Evening Nature Walks
Summer Term Only 25 April – 23 May)
|7.00 – 8.30||Fee —/–/£31.50|
With lighter evenings, enjoy nature after your working day and see the wildlife, including bats, that emerges at dusk.
This course is aimed at anyone who has curiosity about the natural world of trees, flowers, fungi, mammals, birds and butterflies and related creatures!
By exploring the local area on foot during the evening after the bustle of a busy day, you can see some of the oldest trees, fantastic fungi, some splendid ponds, flower rich grasslands, flourishing hedges and glimpse some of their associated animals as the day cools down and the light fades. Useful tips on identification will be offered and discussions relating to the dependence on one another will form part of the course. The walks will be in the Epping Forest area.
These walks give you a chance to appreciate the natural world at a very leisurely pace thus enabling the group to examine plants and animals closely. The meetings are planned to be outside, come rain or shine! Please come prepared to get a little muddy and wear suitable waterproof outdoor clothing. Please bring a torch, binoculars and a camera if you wish as well as a note book. Biting insects can be a problem at twilight so the use of an effective insect repellent is advisable!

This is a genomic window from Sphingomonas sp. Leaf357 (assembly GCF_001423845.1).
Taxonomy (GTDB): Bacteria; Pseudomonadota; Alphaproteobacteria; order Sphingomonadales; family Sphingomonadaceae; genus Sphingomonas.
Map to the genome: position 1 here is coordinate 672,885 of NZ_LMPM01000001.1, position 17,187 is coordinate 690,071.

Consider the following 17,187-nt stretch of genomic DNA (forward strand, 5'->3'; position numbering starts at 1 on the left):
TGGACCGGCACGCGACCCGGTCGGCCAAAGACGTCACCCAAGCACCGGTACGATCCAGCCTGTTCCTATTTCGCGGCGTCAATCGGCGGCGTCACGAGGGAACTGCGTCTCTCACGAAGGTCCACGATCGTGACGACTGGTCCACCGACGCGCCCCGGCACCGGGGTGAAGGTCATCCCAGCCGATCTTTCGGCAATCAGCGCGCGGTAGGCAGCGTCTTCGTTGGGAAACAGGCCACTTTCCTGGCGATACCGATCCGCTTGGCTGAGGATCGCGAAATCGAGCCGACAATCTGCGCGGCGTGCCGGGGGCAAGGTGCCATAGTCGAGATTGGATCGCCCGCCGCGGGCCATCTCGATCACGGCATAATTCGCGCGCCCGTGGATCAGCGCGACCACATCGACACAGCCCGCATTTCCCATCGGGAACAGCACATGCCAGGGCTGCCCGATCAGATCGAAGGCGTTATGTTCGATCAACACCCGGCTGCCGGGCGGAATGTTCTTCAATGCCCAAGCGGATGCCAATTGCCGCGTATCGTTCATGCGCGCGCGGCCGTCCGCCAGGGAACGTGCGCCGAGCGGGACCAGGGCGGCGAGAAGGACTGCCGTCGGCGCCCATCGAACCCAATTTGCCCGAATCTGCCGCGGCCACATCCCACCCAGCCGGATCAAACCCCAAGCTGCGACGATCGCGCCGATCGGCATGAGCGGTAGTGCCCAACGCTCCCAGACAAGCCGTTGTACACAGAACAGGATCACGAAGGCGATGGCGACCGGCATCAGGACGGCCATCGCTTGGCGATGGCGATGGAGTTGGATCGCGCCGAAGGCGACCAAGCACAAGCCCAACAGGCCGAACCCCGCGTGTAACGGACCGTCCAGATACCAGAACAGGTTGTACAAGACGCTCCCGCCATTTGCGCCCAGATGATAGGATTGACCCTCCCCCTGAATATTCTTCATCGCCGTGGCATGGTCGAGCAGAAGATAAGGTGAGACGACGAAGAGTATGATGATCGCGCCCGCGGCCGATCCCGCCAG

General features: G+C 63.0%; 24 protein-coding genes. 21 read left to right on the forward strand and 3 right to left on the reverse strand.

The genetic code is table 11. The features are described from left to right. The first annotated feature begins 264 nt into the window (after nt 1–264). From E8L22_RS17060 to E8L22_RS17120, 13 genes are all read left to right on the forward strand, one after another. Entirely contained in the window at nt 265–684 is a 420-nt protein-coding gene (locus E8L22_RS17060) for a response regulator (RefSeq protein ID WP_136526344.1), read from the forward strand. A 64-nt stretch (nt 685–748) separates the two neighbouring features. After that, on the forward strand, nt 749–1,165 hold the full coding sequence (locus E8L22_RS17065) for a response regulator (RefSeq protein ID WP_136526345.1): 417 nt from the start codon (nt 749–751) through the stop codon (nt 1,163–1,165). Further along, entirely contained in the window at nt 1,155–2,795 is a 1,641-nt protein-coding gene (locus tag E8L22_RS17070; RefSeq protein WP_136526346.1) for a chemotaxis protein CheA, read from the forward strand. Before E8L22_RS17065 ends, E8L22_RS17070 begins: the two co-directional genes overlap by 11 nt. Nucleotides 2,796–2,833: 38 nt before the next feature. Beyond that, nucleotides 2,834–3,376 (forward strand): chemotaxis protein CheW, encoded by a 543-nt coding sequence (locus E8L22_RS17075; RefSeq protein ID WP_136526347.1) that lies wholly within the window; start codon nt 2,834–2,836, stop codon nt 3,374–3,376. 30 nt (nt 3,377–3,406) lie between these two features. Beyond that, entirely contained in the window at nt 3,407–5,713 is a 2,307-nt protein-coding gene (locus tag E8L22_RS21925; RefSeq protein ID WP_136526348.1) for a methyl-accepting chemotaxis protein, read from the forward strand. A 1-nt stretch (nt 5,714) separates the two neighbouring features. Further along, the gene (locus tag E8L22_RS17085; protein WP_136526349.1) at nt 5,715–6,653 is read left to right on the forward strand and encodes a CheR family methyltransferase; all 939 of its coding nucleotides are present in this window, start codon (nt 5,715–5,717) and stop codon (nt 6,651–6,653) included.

The walks start at 7.00pm am ending approximately at 8.30pm.
Walks programe subject to change.
Suggested background reading:
Anon (1993) Guide book to Epping Forest. Corporation of London
EFDC Local Nature Reserves in the Epping Forest District. EFDC
Green, Georgina. (1982) Epping Forest through the Ages. Private Pub
Hoy, Ken. (2002) Getting to Know Epping Forest. Friends of Epping Forest
Leutscher, Alfred. (1974) Epping Forest – its history and wildlife. David & Charles
There are a number of excellent identification books printed by Collins on Trees, Flowers, Mammals, Birds, Insects, etc.
The Conservators of Epping Forest have produced an OS map of Epping Forest or you may prefer the OS Explorer Map 174 Epping Forest and the Lee Valley.
Biographical note: Tricia Moxey has lived in the district for 35 years and is familiar with its natural history. Although originally trained as a botanist, she is keen to share with others her enthusiasm for and knowledge of many aspects of natural world.